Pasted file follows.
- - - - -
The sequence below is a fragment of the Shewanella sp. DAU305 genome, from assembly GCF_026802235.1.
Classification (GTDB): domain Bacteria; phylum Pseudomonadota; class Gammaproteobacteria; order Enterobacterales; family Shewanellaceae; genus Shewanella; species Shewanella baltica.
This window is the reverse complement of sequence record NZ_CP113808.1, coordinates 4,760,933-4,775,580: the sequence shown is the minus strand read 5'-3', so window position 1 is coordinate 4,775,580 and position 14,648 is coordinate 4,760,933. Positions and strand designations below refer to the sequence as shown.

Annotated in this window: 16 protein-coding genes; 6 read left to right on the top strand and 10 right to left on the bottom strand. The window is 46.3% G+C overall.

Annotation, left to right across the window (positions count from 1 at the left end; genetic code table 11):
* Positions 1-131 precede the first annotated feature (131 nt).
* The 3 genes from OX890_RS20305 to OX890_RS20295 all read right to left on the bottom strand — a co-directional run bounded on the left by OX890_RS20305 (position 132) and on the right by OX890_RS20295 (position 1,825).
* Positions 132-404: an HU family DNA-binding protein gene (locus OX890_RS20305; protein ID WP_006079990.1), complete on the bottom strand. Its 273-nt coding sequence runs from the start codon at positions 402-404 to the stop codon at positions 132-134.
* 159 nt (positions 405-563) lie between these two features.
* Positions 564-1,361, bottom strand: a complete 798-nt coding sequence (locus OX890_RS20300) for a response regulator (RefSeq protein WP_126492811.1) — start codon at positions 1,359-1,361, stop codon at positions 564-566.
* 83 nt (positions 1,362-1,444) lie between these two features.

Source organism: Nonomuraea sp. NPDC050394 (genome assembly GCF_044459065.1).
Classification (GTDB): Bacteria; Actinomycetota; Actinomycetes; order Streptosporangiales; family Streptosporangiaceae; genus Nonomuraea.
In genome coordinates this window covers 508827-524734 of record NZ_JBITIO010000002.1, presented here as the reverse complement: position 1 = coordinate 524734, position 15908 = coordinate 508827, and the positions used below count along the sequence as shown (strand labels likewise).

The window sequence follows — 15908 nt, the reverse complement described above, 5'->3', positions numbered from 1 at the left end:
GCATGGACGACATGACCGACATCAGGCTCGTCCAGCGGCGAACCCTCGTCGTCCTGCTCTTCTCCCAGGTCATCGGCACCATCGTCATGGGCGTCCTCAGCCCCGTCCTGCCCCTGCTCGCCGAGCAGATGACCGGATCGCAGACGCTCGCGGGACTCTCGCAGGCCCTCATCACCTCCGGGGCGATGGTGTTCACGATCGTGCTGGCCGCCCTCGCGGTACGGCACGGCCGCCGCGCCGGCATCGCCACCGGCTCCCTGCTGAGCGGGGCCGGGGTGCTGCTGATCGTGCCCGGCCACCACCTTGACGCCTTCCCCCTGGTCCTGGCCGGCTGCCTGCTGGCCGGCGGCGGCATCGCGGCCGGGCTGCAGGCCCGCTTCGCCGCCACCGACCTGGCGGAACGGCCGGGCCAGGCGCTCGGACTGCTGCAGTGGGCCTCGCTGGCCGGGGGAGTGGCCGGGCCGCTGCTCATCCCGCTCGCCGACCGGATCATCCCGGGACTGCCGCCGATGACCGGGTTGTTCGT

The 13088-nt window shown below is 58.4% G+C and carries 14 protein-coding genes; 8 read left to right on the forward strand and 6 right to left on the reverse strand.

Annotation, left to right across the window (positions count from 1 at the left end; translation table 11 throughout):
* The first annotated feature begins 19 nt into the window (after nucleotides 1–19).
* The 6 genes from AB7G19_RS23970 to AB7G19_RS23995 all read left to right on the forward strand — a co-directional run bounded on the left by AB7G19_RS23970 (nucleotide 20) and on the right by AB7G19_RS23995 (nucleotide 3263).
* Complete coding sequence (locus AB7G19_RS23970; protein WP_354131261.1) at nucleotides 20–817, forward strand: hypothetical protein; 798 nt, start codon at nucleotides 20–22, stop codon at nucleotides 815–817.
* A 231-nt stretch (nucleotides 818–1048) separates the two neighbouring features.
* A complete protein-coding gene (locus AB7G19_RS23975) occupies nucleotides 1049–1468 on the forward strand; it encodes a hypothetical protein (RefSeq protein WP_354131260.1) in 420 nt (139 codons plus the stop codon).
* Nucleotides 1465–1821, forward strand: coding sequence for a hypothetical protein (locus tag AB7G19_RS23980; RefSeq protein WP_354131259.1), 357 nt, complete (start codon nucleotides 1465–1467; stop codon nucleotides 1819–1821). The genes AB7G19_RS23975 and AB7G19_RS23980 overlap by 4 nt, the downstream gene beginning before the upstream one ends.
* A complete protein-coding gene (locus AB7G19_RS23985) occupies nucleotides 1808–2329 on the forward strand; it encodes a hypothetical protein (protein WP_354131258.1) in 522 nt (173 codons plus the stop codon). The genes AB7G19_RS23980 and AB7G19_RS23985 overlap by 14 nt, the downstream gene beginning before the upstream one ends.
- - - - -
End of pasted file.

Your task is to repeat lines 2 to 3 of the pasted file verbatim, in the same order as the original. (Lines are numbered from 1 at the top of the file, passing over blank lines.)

Classification (GTDB): domain Bacteria; phylum Pseudomonadota; class Gammaproteobacteria; order Enterobacterales; family Shewanellaceae; genus Shewanella; species Shewanella baltica.
This window is the reverse complement of sequence record NZ_CP113808.1, coordinates 4,760,933-4,775,580: the sequence shown is the minus strand read 5'-3', so window position 1 is coordinate 4,775,580 and position 14,648 is coordinate 4,760,933. Positions and strand designations below refer to the sequence as shown.